Course Hero. "Looking Backward Study Guide." Course Hero. 25 Oct. 2017. Web. 25 Sep. 2018. <https://www.coursehero.com/lit/Looking-Backward/>.
Course Hero. (2017, October 25). Looking Backward Study Guide. In Course Hero. Retrieved September 25, 2018, from https://www.coursehero.com/lit/Looking-Backward/
(Course Hero, 2017)
Course Hero. "Looking Backward Study Guide." October 25, 2017. Accessed September 25, 2018. https://www.coursehero.com/lit/Looking-Backward/.
Course Hero, "Looking Backward Study Guide," October 25, 2017, accessed September 25, 2018, https://www.coursehero.com/lit/Looking-Backward/.
When Julian West regains consciousness he is aware of three voices speaking nearby, those of a man and two women. The man suggests it would be best if he only saw one person when he opened his eyes. One of the women asks the man to promise not to tell him something. When Julian opens his eyes, he sees a man about 60 years old. The man gives him something to drink and, when Julian asks where he is, assures him he is safe. He then asks Julian when he went to sleep. "Why, last evening, of course," Julian responds, "at about ten o'clock." When the man asks him on what date he fell asleep, Julian asserts it was Monday, May 30, but wonders if he has slept more than a day. The man gently, gradually reveals that Julian has been in a trance that suspended all his bodily functions and preserved his body for 113 years. Julian is "partially dazed" at the news, and taking another drink that is offered to him, falls asleep again.
When he awakens, Julian finds the man, a doctor, at his side. Julian is even more disbelieving, suspecting it must all be an elaborate prank. He asks about how he came to be in the doctor's home. The doctor explains that he came across the corner of Julian's underground chamber when excavating land to build a laboratory. The top of the chamber was covered in soot and ashes, and one wall was clearly part of the foundation of an old house, which he concluded had burned down. He found Julian when he entered the chamber, and his knowledge of the old field of "animal magnetism" led him to suspect Julian had been mesmerized into a trance. Julian demands proof of the doctor's story. The doctor realizes Julian is an educated man of good understanding, and answers all his questions and objections logically. The doctor then takes Julian to the roof of the home, and Julian beholds a vast city far different from any he has ever seen. He recognizes it to be Boston, but only from a few landmarks. He is forced to believe that he has indeed awakened in Boston in the year 2000.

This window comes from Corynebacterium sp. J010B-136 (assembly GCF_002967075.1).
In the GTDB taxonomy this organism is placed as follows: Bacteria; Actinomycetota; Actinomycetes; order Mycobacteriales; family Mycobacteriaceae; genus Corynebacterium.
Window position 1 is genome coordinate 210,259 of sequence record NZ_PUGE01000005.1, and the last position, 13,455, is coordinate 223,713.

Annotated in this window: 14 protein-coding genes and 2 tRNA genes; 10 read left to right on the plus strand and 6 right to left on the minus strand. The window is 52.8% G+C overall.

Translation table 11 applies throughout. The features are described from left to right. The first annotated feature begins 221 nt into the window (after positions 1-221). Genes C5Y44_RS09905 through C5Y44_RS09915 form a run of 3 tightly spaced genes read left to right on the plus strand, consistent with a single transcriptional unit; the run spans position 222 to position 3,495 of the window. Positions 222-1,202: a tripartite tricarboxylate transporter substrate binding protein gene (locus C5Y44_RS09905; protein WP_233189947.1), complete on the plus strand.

Julian West's reaction of disbelief mirrors the readers' skepticism of the premise of the novel. Waking up after years of sleep is not without precedence in literature, however. There is the tale of Rip Van Winkle, which Julian references when he responds to the doctor's claims by saying he likes good fiction. Julian's doubt of the doctor's story and his suspicion that is all a prank gives voice to readers' feelings of skepticism and provides an opportunity for the doctor to answer the questions it raises in their minds through Julian's questions and his responses. When Julian finally confronts the proof of his time travel and views the city of Boston—but one drastically changed from the Boston he knew—he is convinced. His acceptance serves to soften readers' disbelief, at least for the purposes of continuing to read the novel.
The author introduces the kindly doctor, Dr. Leete, one of the main characters of the novel, in this chapter. He is calm, caring, educated, and patient. He seems to be genuinely concerned with Julian and takes great pains to break the news to him as gently and carefully as possible. He feeds Julian pieces of information a bit at a time, rather than overwhelming him with the truth of his situation all at once. He urges calm and warns Julian against taking too much on at once. His restorative and calming drafts of an unknown liquid help Julian rest. The doctor knows exactly what piece of evidence will convince Julian, whom he sees as an intellectual equal. The doctor provides the ultimate evidence of his claims, the Boston of the 20th century, which will be his primary subject of explanation for the remainder of the book.
The author hints at the mystery and romance part of the novel in this chapter. Readers are left to wonder who the two women are and what their relationship to the doctor might be. The author intentionally omits any explanation of what the woman wants the doctor to keep from Julian and why she is so insistent. She presumably has only just laid eyes on Julian. What does Dr. Leete know that she could feel so strongly about keeping from Julian, a stranger?